Caroline Shaw: The Wheel
I Giardini (Alpha Classics)
The Wheel; Gustave le Gray; Thousandth Orange etc.
Alpha Classics ALPHA 881 55:53 mins
Computer gremlins occasionally cause my sound system to play two tracks simultaneously, often with surprisingly mellifluous results. Thousandth Orange, the work that opens I Giardini’s survey of Caroline Shaw’s chamber music, recreates this effect to the point that I had to double check that technological issues were not responsible. Two contrasting subjects – divided between piano and strings – seemingly jostle for attention; the cross-rhythms becoming increasingly prominent. I Giardini revels in the abrasive melodies, which bear the hallmarks of Shaw’s writing for strings (as heard on Attacca Quartet’s albums) and include lots of crunchy harmonies. Layering is also key in Gustave Le Gray, a solo piano piece that weaves ideas from Chopin’s Op. 17 No 4 into Shaw’s soundworld, and Limestone & Felt, a work for cello and viola that pushes both instruments to extremes while remaining rooted in tonal melodies.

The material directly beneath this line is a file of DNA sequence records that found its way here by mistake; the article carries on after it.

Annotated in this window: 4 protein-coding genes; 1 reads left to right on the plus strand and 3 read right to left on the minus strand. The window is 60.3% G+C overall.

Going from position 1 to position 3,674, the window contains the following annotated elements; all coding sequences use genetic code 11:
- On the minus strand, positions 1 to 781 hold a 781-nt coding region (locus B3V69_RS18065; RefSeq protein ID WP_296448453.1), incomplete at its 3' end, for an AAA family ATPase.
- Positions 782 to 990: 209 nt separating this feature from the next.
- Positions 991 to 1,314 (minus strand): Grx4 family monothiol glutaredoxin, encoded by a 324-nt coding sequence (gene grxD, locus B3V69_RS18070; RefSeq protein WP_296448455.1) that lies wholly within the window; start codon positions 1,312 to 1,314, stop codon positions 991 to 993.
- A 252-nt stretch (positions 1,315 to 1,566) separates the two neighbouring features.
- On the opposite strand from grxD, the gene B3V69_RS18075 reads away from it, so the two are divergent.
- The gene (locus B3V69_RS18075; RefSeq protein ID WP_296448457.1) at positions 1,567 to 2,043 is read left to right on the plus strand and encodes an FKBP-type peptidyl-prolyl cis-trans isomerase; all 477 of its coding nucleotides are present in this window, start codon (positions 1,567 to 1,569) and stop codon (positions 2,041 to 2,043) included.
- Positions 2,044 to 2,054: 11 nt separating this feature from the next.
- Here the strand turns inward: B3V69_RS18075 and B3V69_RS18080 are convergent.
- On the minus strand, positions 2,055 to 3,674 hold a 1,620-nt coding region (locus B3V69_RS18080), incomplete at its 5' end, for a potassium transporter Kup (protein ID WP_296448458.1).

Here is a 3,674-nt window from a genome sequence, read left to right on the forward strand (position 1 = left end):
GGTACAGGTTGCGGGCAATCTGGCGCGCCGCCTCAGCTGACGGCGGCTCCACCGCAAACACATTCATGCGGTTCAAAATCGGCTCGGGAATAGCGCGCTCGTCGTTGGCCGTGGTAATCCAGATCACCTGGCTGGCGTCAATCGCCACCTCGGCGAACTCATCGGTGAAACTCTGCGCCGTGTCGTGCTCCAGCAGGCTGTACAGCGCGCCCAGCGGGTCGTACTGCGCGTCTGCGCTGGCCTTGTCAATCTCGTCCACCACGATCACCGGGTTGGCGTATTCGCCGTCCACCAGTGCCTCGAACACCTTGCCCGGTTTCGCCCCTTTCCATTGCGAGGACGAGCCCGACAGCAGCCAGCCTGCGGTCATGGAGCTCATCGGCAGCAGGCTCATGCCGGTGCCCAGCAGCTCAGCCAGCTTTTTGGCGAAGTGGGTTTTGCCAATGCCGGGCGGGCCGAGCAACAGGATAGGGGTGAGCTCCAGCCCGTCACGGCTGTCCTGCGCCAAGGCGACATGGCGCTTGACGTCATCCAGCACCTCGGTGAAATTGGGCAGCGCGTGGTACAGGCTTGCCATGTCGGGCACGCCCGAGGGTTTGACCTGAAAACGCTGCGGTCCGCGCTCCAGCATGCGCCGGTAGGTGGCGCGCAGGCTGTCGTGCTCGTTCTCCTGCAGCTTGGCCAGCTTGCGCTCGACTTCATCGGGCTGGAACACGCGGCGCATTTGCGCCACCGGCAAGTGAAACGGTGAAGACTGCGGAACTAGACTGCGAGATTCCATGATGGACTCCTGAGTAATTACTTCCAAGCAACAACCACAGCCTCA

Cellist Pauline Buet and viola player Léa Hennino find beauty in the collision between hard and soft articulation. The titular work for cello and piano, commissioned by I Giardini, evokes the sense of walking alone, accompanied by inner voices. Rumbling, repeated motifs eventually turn to a sparse duet between upper-octave piano and pizzicato cello notes, suggesting the internal dialogue has settled.